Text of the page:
These days, the threat of counterparty insolvency looms over the energy sector: whether it is a natural disaster or precipitous decline in the price of oil, perhaps no industry is more susceptible to the financial decline and potential default of contracting parties. Continue Reading Energy disputes: Countering counterparty insolvency
The Singapore parliament recently passed a bill bringing in U.S. Chapter 11-inspired changes to its debt-restructuring framework, including provisions allowing (i) courts to approve financing with priority ahead of existing senior secured facilities; (ii) courts to approve a scheme even if there are dissenting creditor classes; and (iii) international assistance proceedings.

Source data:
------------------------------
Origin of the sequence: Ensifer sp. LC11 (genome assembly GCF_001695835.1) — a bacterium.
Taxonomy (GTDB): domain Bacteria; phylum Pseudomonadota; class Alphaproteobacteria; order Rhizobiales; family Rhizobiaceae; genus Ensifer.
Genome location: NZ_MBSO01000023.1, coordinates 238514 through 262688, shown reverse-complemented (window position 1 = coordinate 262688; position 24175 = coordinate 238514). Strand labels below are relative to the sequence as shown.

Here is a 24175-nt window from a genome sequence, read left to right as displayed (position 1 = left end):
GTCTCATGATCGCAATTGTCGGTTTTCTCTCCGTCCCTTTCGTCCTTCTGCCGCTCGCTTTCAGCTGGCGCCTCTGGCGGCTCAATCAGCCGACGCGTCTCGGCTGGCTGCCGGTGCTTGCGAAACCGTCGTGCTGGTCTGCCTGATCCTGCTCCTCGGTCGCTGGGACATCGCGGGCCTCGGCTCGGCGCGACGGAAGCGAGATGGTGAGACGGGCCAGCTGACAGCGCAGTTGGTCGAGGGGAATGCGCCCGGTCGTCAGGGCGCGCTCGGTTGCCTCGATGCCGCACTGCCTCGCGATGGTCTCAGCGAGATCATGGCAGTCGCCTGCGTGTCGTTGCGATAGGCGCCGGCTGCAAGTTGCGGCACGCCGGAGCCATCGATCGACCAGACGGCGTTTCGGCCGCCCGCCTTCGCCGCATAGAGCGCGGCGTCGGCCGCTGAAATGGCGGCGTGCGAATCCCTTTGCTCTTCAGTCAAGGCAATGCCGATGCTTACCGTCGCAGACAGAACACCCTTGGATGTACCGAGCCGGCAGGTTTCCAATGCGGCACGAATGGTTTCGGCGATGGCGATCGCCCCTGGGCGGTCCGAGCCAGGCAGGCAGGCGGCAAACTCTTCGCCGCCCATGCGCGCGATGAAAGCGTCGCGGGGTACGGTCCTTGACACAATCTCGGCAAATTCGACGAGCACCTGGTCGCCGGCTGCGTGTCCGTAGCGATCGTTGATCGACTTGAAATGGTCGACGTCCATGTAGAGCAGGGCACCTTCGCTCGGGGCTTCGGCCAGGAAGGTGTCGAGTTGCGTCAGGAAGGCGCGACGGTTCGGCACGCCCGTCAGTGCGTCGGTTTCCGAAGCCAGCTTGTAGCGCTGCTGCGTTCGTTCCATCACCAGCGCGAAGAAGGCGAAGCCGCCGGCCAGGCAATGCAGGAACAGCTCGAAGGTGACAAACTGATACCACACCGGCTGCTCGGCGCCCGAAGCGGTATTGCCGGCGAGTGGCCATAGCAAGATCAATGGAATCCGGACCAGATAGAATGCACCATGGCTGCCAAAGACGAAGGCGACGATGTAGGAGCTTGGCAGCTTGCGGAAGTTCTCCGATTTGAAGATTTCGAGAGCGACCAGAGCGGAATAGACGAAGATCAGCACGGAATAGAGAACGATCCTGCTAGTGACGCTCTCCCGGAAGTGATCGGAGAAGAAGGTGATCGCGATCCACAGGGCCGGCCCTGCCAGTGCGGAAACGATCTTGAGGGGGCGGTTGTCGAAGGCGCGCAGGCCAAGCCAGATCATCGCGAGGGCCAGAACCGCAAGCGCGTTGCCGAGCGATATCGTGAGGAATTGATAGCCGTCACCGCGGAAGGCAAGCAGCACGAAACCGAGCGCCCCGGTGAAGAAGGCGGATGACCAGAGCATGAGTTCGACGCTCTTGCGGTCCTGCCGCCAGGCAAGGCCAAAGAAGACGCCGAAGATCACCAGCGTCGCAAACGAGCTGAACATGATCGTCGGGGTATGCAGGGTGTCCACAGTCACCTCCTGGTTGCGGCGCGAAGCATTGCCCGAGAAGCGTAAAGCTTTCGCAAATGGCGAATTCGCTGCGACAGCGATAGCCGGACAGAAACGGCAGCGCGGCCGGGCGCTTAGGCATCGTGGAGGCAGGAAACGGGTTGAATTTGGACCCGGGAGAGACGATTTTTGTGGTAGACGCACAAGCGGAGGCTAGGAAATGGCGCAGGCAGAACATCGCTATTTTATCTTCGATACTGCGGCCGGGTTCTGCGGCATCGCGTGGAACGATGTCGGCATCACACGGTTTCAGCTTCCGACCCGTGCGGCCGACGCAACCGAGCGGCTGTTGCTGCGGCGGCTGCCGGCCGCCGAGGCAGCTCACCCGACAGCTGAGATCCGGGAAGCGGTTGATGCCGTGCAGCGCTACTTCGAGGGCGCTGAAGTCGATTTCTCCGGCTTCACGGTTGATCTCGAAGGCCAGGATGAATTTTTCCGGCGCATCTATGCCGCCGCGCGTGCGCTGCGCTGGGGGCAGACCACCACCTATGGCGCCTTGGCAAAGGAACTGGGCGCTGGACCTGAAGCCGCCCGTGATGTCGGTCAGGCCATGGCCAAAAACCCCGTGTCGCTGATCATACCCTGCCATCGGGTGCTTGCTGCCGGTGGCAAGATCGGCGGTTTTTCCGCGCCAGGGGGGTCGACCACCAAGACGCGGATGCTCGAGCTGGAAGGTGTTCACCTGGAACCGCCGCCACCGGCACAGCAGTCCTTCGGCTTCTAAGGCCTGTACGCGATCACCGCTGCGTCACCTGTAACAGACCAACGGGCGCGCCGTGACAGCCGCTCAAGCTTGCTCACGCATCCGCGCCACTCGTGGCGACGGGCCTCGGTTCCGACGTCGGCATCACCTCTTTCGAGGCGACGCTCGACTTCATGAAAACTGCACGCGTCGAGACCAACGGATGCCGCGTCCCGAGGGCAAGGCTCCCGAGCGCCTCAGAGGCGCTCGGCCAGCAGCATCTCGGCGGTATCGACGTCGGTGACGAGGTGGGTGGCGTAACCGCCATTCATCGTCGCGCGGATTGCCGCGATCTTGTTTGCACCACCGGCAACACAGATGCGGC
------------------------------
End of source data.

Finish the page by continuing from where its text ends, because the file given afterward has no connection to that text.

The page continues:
These provisions borrow heavily from the existing provisions in the U.S. Bankruptcy Code.
In light of these changes and the impact on future restructurings, we hosted a webinar on the current and coming use of U.S. Chapter 11 and Chapter 15 proceedings in Asian restructurings.
Some of the topics discussed included:
- Why Asian debtors might look to a Chapter 11 solution over other procedures such as Schemes of Arrangements;
- How the equivalent provisions in the U.S. Bankruptcy Code are applied and the key concepts parties will need to be familiar with; and
- The likely need for U.S. counsel to provide expert testimony in Singapore proceedings regarding the application and interpretation of the new U.S.-based provisions.
Brazilian Chapter 15s (PART II)
Although almost every chapter 15 case is filed at least in part to take advantage of the automatic stay to protect property located in the U.S., some cases are filed both to protect U.S. assets and prevent lawsuits from specific creditors.
Brazilian Chapter 15s (PART I)